10 Ways to Be Present and Be a Better Listener

Be Present

It hard to have a conversation these days.

Everyone is so distracted.

Interruptions, multi-tasking, and technology distract us from having even the simplest of conversations.

How do you ensure that you are present when you are having a conversation?

Being Present and Ignoring Distractions

I once worked for a boss that wasn’t a good listener.

One day, I was in his office for a one-on-one meeting.

Before the meeting even got started his phone rang, and he proceeded to talk to a friend for 10 minutes while I sat there.

A few minutes into the meeting his was reading incoming emails on his computer screen.

Then, a couple of minutes later a colleague appeared in the doorway. Instead of saying he was busy, he proceeded to discuss his weekend adventures.

How would this situation make you feel?

“Don’t let the phone, interruptions, or other work take precedence over the person sitting front of you.” (Tweet this Quote)

When the conversation returned to me, he asked, “What else?”

I replied, “That’s all. I don’t have anything else.”

Of course, I didn’t feel like sharing anything else. How could I compete with all those other interruptions. It felt like anything I was saying was third-rate.

Being a Better Listener

When someone is speaking with you, they want to be heard.

Make sure you give them your full attention.

Here are 10 Ways to “Be Present” and be a better Listener:

  1. Body Language – Don’t underestimate the power of body language. What you do with your body while you are in a conversation says much more than any words. As much as 80% of what we convey in a conversation is non-verbal. Face the other person. Present an open posture. A little body language goes a long way.
  2. Listen – Listen, plain and simple. Nothing stops a conversation colder than, “Could you repeat that?” Listen like you were going to have to repeat back to them what they have told you.
  3. Acknowledge – We need signs that we are being heard. Conversation cues and acknowledgements are part of how we communicate. If you doubt this, the next time you are on a phone call simply stop making any noise while the other person is speaking. Within a few moments the other person will stop and ask, “Are you still there?”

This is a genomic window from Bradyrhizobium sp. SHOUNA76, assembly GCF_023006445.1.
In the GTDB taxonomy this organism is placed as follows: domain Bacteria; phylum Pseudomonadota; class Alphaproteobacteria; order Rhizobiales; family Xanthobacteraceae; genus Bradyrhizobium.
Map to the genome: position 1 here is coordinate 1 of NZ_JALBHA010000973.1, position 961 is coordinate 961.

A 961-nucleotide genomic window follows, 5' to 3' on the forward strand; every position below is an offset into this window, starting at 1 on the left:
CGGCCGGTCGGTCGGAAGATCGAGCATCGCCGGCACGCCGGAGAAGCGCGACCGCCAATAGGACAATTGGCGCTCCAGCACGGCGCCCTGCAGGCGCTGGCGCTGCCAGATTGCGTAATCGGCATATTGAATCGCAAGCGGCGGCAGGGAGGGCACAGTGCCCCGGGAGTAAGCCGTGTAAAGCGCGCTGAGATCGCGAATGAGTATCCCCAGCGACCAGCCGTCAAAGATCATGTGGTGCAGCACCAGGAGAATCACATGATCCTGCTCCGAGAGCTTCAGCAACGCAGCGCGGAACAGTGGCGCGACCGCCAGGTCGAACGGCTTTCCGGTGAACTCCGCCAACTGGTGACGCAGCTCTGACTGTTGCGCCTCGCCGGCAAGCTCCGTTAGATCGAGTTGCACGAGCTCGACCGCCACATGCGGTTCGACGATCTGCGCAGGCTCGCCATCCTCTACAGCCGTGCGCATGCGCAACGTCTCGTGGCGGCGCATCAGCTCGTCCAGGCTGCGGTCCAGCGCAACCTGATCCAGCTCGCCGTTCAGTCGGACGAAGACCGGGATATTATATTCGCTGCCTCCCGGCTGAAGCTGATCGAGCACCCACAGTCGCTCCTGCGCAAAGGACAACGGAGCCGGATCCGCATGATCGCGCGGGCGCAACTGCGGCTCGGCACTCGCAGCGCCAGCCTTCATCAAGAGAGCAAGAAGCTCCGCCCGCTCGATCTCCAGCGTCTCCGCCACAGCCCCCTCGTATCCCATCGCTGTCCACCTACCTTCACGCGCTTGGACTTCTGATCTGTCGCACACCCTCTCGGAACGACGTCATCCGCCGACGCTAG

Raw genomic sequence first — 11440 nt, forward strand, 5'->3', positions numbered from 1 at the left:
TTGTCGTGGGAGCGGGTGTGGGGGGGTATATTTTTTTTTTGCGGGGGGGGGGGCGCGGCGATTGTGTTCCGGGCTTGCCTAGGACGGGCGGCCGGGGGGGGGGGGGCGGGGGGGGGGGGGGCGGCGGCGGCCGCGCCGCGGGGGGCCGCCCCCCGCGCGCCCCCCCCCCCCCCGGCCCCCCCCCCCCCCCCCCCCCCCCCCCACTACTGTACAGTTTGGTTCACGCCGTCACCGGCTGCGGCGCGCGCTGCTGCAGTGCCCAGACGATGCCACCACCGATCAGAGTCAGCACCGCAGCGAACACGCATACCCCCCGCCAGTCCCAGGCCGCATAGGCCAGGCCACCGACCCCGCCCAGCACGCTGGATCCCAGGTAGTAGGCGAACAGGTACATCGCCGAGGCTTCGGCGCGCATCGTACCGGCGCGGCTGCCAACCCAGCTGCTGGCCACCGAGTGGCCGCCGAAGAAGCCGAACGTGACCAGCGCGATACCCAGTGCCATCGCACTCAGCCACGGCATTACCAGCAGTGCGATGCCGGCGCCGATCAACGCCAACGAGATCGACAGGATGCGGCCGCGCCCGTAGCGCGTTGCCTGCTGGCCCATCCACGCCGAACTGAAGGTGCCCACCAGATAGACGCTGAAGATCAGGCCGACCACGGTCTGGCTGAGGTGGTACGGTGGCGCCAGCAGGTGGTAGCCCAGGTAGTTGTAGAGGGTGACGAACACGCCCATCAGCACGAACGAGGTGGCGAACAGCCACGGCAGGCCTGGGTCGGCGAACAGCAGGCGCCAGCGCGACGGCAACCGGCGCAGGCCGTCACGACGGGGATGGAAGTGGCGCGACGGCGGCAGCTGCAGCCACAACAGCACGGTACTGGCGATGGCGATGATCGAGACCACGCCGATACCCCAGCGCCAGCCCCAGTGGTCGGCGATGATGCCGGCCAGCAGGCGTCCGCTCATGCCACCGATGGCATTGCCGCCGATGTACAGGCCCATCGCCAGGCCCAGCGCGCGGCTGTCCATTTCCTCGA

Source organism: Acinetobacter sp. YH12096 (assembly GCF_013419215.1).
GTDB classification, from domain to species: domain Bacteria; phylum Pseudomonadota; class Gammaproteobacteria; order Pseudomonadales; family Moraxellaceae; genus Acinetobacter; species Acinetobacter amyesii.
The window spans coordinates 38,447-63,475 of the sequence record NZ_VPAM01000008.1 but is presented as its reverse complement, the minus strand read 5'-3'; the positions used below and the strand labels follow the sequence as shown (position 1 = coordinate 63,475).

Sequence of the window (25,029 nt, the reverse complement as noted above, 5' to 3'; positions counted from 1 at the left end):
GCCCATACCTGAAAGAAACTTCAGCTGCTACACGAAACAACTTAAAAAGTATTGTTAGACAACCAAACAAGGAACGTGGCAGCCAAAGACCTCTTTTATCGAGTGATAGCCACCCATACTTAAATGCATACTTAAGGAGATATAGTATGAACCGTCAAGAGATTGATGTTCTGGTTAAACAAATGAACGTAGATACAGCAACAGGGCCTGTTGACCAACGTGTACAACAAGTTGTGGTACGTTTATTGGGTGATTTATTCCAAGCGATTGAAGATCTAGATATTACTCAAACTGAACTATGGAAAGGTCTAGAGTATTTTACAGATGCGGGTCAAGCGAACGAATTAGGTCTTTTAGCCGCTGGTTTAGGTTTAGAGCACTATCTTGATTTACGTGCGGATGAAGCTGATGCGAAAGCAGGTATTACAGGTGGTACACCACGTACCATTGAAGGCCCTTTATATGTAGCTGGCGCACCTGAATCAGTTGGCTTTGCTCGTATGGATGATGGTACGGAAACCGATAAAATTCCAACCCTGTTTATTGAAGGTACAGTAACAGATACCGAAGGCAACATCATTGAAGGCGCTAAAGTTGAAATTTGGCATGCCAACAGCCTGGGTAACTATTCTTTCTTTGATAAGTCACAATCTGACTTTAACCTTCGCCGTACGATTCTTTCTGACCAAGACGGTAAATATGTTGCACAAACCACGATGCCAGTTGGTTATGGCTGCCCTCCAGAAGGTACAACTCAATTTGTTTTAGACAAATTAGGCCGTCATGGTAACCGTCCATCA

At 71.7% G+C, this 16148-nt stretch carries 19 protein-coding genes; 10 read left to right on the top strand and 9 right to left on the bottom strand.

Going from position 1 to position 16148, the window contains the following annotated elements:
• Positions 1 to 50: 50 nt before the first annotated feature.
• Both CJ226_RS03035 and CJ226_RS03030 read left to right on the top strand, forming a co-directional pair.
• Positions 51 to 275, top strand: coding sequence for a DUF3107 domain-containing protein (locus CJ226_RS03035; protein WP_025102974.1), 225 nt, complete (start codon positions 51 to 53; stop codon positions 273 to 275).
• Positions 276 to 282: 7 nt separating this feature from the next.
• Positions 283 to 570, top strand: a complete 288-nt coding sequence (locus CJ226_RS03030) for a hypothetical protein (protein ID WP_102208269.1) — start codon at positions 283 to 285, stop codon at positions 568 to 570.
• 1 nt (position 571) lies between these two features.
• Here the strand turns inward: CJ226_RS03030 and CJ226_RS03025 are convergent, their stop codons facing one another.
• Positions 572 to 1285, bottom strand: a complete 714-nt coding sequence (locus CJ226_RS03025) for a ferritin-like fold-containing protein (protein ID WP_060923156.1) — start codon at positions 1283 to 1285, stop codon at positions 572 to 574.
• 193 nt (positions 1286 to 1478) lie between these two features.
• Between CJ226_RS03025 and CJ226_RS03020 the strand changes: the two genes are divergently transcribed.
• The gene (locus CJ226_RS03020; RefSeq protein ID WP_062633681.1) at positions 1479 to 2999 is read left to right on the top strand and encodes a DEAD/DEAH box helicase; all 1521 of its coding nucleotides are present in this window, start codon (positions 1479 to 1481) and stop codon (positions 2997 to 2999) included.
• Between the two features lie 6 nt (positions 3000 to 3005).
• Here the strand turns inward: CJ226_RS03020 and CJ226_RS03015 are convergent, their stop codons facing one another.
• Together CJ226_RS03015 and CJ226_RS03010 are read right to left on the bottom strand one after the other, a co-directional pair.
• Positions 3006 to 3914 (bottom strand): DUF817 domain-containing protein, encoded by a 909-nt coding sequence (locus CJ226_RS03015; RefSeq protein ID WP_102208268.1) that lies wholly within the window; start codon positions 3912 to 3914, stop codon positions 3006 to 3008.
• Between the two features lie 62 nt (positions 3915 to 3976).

4. Don’t Sit Across the Desk – Sitting across the desk puts a barrier between you and who you are meeting with. Come out from behind your desk and meet. A small meeting table is always better than the “wall” that a desk presents.
  5. Make Them Your Top Priority – When you are listening to someone, don’t take calls or let someone else who walks up take precedence over the current conversation. When you are with someone, make them priority #1.
  6. Repeat, Don’t Refute – When someone is telling you their story, they aren’t looking for you to interrupt with analysis or suggestions. Hear them out. Repeat back to them what you heard. You can put on your “fix it” hat later. (Only if asked!)
  7. Don’t Do Other Work – In our busy technology driven world, it is tempting to send off that quick text or answer that email. Don’t. People can tell when you are doing something else. You may think it is a brief task, but it tells the other person that you have more important work to do. This is not the time to multi-task.
  8. Put the Cell Phone Down – We give our phones too much control over us. We jump any time they ring, beep, or buzz. So, silence your phone. Turn it off or put it in a drawer. Better yet, “Stop having an affair with your smartphone.
  9. Ask Questions – Ask questions to show that you care and that you are in the conversation. Don’t go into interrogation mode. Ask interest questions like, “What happened next?” or “How did you feel then?”
  10. Thank Them – After a conversation, say “Thank you for talking to me.” You don’t have to provide an answer or magical solution. Often, the other person just wants to be heard and acknowledged. Be there for them and just listen.

Giving Your Full Attention

When you are speaking with someone, be in the moment.

Give them your full attention. Don’t let interruptions stop the conversation.

Be present. Turn off the tech. And just listen.

You may just make the other person feel like your top priority.

Question: Do you need to be more present? How could you be a better listener? You can leave a comment by clicking here.

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